Justice need not always grind slowly. Kudos to those that nipped this one in the bud.
The rest of the decision can be read at http://www.irstaxattorney.com/blog/2010 ... ims-u.htmlU.S. v. GOVEREH, Cite as 105 AFTR 2d 2010-XXXX, 01/05/2010
UNITED STATES of America, Plaintiff, v. Onessimus M. GOVEREH, Defendant.
Court Name: United States District Court, N.D. Georgia, Atlanta Division,
Docket No.: No. 1:07-CR-131-JEC,
Date Decided: 01/05/2010.
United States District Court, N.D. Georgia, Atlanta Division,
ORDER and OPINION
Judge: JULIE E. CARNES, Chief Judge.
This case is presently before the Court on defendant's Motion for James Hearing , defendant's Motion in Limine , defendant's Motion for Judgment of Acquittal , and defendant's Motion for New Trial . The Court has reviewed the record and the arguments of the parties and, for the reasons set out below, concludes that defendant's Motion for Judgment of Acquittal  and Motion for New Trial  are DENIED.
Onessimus M. Govereh (“Govereh” or “defendant”) ran the Norcross, Georgia office of Icon Tax Service from January 2, 2007 until February 15, 2007, when he was arrested. (Tr.  at 1024–25, 1086–90, 1118.) During that time, 107 personal income tax returns were filed electronically using Govereh's Electronic Filing Identification Number (“EFIN”), which he had obtained from the Internal Revenue Service (“IRS”). (Tr.  at 152–56; Tr.  at 586–89; Tr.  at 901, 970–71.) Each return bore Govereh's name as the tax preparer, and a copy of each return was saved on a password-protected computer he used. (Tr.  at 152–56; Tr.  at 586–89; Tr.  at 901.)
Govereh was charged with twenty counts of filing false claims based on twenty returns that were filed in January 2007 in violation of 18 U.S.C. § 287, the False Claims Act (FCA). 1. (Indictment .) Fourteen taxpayers testified that Govereh had prepared their taxes, and most of them told essentially the same story. (See generally Trs. , , , , .) Govereh sat at a computer and entered information while the taxpayers talked to him. (See, e.g., Tr.  at 299.) He entered false information on their returns, including false information about dependants, 2. earnings, and educational expenses. (Id.) Govereh also did not show his customers the returns he filed for them, so many were surprised to see the false information when they finally saw their returns. (Tr.  at 268–70; Tr.  at 301, 305, 327, 349; Tr.  at 507.) In all the returns, Govereh claimed that the taxpayer was entitled to substantial Telephone Excise Tax Refund (“TETR”) credits, even though he never discussed telephone use with any of them, nor did any of them provide any documentation about telephone use. Moreover, it is inconceivable that any individual would ever incur excise taxes in the amount claimed on their returns. 3.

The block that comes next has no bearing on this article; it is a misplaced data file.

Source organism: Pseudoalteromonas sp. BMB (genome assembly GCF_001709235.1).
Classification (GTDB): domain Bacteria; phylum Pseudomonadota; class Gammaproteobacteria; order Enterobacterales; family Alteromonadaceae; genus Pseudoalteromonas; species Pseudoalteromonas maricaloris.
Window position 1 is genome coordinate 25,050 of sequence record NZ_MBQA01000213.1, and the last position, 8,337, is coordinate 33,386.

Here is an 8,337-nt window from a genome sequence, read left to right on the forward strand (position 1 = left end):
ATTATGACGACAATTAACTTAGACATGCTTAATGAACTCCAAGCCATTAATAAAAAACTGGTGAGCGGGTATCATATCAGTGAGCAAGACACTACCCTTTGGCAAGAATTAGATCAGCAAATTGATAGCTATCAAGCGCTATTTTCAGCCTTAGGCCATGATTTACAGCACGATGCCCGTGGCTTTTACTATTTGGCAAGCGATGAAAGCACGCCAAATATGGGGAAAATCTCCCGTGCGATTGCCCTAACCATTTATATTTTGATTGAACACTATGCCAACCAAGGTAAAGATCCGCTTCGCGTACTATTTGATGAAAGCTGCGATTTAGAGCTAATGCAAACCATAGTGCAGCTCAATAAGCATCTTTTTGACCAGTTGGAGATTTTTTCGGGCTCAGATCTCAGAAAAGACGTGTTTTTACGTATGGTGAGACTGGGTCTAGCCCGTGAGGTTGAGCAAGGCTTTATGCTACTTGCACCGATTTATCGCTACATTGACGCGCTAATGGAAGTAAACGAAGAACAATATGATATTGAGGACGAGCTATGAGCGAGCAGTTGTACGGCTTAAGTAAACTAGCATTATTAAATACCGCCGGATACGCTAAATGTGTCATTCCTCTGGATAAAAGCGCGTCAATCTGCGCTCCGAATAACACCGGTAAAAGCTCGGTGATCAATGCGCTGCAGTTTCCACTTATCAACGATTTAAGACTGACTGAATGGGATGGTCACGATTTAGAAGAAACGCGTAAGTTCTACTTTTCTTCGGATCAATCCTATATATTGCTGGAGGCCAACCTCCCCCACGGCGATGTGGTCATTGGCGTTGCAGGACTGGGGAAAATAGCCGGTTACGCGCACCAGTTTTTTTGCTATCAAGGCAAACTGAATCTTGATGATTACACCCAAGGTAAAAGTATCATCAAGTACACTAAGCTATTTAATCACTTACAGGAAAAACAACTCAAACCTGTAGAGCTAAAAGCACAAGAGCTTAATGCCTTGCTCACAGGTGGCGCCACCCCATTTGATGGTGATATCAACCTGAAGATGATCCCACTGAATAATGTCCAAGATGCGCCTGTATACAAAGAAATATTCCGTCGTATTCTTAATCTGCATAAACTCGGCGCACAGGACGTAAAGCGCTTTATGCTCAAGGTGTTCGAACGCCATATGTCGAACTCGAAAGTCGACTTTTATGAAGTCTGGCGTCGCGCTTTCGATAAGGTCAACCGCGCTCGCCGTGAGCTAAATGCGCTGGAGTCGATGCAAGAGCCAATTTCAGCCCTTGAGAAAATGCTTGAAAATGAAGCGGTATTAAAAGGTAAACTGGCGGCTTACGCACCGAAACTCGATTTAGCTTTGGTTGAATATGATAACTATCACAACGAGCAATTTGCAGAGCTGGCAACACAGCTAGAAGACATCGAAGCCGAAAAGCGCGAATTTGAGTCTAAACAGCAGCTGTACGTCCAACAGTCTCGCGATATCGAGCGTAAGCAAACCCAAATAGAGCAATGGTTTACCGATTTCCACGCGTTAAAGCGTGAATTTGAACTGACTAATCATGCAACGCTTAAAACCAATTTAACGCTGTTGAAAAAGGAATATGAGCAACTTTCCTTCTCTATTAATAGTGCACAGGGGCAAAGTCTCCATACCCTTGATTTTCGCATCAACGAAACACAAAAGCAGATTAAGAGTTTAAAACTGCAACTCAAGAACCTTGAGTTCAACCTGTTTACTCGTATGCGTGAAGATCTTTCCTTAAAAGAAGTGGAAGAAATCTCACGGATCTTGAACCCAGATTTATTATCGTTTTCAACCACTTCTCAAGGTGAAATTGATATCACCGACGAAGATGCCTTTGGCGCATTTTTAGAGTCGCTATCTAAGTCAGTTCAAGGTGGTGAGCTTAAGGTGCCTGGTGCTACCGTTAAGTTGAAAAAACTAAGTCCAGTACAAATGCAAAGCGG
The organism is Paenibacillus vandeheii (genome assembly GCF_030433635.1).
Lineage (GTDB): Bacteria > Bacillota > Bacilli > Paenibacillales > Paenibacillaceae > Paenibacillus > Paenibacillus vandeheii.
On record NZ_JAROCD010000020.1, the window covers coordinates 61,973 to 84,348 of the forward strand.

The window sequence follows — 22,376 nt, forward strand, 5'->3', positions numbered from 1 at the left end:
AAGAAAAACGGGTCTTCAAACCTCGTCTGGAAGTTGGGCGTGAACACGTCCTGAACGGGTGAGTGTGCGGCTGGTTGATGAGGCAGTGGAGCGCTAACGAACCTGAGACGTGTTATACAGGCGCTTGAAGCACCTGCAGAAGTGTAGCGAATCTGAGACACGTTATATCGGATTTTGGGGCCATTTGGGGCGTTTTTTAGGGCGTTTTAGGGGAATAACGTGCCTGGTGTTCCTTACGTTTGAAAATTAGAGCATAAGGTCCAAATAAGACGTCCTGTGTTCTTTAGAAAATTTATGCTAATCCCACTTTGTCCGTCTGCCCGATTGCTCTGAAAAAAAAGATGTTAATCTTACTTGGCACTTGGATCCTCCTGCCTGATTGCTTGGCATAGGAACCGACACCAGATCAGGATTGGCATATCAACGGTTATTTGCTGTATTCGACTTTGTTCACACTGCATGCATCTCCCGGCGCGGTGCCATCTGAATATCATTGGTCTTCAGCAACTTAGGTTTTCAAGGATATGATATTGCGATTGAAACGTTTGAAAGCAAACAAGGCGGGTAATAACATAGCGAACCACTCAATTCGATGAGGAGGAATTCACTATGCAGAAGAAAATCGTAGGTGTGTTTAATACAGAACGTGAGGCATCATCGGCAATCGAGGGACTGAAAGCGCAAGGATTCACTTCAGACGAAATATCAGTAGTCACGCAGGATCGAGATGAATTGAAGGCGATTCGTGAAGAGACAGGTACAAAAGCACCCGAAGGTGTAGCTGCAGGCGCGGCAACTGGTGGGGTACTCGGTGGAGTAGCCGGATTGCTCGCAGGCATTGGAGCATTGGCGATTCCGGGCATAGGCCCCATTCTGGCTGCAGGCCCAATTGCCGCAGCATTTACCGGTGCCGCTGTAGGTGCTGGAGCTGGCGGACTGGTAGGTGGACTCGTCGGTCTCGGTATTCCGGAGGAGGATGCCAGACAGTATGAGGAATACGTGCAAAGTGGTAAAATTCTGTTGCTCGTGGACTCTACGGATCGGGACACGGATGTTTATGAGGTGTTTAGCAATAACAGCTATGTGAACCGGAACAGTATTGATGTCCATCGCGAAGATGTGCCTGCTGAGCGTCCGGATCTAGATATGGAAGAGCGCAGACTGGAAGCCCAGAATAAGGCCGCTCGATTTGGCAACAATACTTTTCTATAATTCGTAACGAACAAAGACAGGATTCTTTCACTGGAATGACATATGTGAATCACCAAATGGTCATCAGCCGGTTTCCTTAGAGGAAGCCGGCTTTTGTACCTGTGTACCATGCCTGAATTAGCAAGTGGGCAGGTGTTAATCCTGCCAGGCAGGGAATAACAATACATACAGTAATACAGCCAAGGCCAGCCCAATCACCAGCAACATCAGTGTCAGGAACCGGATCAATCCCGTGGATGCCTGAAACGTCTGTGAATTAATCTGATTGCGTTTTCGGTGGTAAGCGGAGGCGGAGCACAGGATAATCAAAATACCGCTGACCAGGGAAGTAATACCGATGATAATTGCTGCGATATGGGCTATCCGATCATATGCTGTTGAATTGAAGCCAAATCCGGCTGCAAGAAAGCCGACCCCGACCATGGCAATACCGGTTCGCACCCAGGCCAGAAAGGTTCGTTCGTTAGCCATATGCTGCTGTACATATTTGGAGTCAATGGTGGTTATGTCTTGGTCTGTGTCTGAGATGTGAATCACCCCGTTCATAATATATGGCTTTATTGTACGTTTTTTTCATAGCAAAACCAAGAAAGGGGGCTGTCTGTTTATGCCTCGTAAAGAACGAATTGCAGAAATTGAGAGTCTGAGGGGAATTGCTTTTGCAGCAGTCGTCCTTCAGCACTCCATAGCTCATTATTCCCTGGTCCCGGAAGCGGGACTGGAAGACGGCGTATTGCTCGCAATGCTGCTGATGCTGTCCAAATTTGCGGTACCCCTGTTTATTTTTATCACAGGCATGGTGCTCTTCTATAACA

Govereh's scheme utilized a process called Refund Anticipated Loans (“RAL”). A taxpayer whose return indicates that a refund is due can file for such a loan through an approved intermediary, such as Govereh, in advance of actually receiving the refund from the IRS. The bank that issues such a loan receives a certain commission from that loan and ultimately receives a check from the IRS in the total amount of the refund. A bank will not issue a loan in the full-agreed upon amount until the return is actually filed with the IRS, and, for the tax year 2006, no return could be filed electronically before January 12, 2007. Nonetheless, the participating banks-HSBC Bank and Santa Barbara Bank and Trust (“SBBT”)-permitted Govereh to print a check up to the amount of $1600 prior to filing the return, and once the return was actually filed electronically after January 12, the bank sent a check for the balance of any refund due. See generally Tr.  at 430, 435–36.
Govereh had his customers cash both the advance check and the second loan check at the check-cashing business next door and return with his fees, which were often several thousand dollars. (Tr.  at 270–73; Tr.  at 329–332, 352, 444–46; Tr.  at 489–93.) When the IRS ultimately refused to fund the claimed refunds and the banks contacted the customers about repaying their loans, many were surprised to learn that they had even been parties to a loan. (Tr.  at 329, 355; Tr.  at 493–94.) Both banks ultimately discontinued working with Govereh because of the high fees that he was charging his clients and because of a high loan-loss ratio. (Tr.  at 422; Tr.  at 683.)
Govereh was convicted by a jury on January 16, 2008, following a trial before this Court, on fourteen counts of presenting or causing false tax returns to be presented to the IRS. (Jury Verdict .) Defendant now moves for judgment of acquittal or for a new trial. (Mot. for J. of Acquittal ; Mot. for New Trial ).